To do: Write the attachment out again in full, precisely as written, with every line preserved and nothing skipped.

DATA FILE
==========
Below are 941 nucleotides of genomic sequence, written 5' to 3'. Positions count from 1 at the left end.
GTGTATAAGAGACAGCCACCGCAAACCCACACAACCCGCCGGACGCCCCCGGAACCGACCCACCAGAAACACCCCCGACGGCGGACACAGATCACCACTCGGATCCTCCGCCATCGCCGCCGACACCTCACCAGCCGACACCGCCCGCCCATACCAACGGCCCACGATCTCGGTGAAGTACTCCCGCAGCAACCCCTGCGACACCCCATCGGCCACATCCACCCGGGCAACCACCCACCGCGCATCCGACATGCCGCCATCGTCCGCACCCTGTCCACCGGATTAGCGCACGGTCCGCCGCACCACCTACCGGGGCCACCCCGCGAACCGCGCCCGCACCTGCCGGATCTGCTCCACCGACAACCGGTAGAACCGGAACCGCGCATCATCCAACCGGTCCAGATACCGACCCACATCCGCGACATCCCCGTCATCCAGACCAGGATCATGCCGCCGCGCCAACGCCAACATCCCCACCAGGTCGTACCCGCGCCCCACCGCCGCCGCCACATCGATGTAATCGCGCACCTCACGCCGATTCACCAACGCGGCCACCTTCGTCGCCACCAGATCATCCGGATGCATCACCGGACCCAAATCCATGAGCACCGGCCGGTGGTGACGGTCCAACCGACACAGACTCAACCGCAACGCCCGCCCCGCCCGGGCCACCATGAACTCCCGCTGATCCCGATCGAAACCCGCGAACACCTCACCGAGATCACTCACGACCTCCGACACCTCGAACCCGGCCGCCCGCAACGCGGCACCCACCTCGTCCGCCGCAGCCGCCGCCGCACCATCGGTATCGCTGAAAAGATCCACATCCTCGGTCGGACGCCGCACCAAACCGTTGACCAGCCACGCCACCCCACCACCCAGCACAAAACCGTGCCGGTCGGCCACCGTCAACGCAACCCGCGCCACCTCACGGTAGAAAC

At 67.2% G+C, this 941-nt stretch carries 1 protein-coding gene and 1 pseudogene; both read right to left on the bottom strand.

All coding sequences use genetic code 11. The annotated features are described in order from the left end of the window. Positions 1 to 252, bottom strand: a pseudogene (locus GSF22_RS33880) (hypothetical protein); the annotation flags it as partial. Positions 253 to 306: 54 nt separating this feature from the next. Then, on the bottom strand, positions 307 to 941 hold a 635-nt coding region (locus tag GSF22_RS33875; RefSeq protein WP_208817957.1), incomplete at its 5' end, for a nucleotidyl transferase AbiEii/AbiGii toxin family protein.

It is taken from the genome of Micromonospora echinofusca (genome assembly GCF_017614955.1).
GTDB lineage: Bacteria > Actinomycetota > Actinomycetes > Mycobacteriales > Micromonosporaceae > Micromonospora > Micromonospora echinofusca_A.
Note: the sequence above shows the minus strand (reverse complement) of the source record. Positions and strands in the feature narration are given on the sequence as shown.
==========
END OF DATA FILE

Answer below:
Below are 941 nucleotides of genomic sequence, written 5' to 3'. Positions count from 1 at the left end.
GTGTATAAGAGACAGCCACCGCAAACCCACACAACCCGCCGGACGCCCCCGGAACCGACCCACCAGAAACACCCCCGACGGCGGACACAGATCACCACTCGGATCCTCCGCCATCGCCGCCGACACCTCACCAGCCGACACCGCCCGCCCATACCAACGGCCCACGATCTCGGTGAAGTACTCCCGCAGCAACCCCTGCGACACCCCATCGGCCACATCCACCCGGGCAACCACCCACCGCGCATCCGACATGCCGCCATCGTCCGCACCCTGTCCACCGGATTAGCGCACGGTCCGCCGCACCACCTACCGGGGCCACCCCGCGAACCGCGCCCGCACCTGCCGGATCTGCTCCACCGACAACCGGTAGAACCGGAACCGCGCATCATCCAACCGGTCCAGATACCGACCCACATCCGCGACATCCCCGTCATCCAGACCAGGATCATGCCGCCGCGCCAACGCCAACATCCCCACCAGGTCGTACCCGCGCCCCACCGCCGCCGCCACATCGATGTAATCGCGCACCTCACGCCGATTCACCAACGCGGCCACCTTCGTCGCCACCAGATCATCCGGATGCATCACCGGACCCAAATCCATGAGCACCGGCCGGTGGTGACGGTCCAACCGACACAGACTCAACCGCAACGCCCGCCCCGCCCGGGCCACCATGAACTCCCGCTGATCCCGATCGAAACCCGCGAACACCTCACCGAGATCACTCACGACCTCCGACACCTCGAACCCGGCCGCCCGCAACGCGGCACCCACCTCGTCCGCCGCAGCCGCCGCCGCACCATCGGTATCGCTGAAAAGATCCACATCCTCGGTCGGACGCCGCACCAAACCGTTGACCAGCCACGCCACCCCACCACCCAGCACAAAACCGTGCCGGTCGGCCACCGTCAACGCAACCCGCGCCACCTCACGGTAGAAAC

At 67.2% G+C, this 941-nt stretch carries 1 protein-coding gene and 1 pseudogene; both read right to left on the bottom strand.

All coding sequences use genetic code 11. The annotated features are described in order from the left end of the window. Positions 1 to 252, bottom strand: a pseudogene (locus GSF22_RS33880) (hypothetical protein); the annotation flags it as partial. Positions 253 to 306: 54 nt separating this feature from the next. Then, on the bottom strand, positions 307 to 941 hold a 635-nt coding region (locus tag GSF22_RS33875; RefSeq protein WP_208817957.1), incomplete at its 5' end, for a nucleotidyl transferase AbiEii/AbiGii toxin family protein.

It is taken from the genome of Micromonospora echinofusca (genome assembly GCF_017614955.1).
GTDB lineage: Bacteria > Actinomycetota > Actinomycetes > Mycobacteriales > Micromonosporaceae > Micromonospora > Micromonospora echinofusca_A.
Note: the sequence above shows the minus strand (reverse complement) of the source record. Positions and strands in the feature narration are given on the sequence as shown.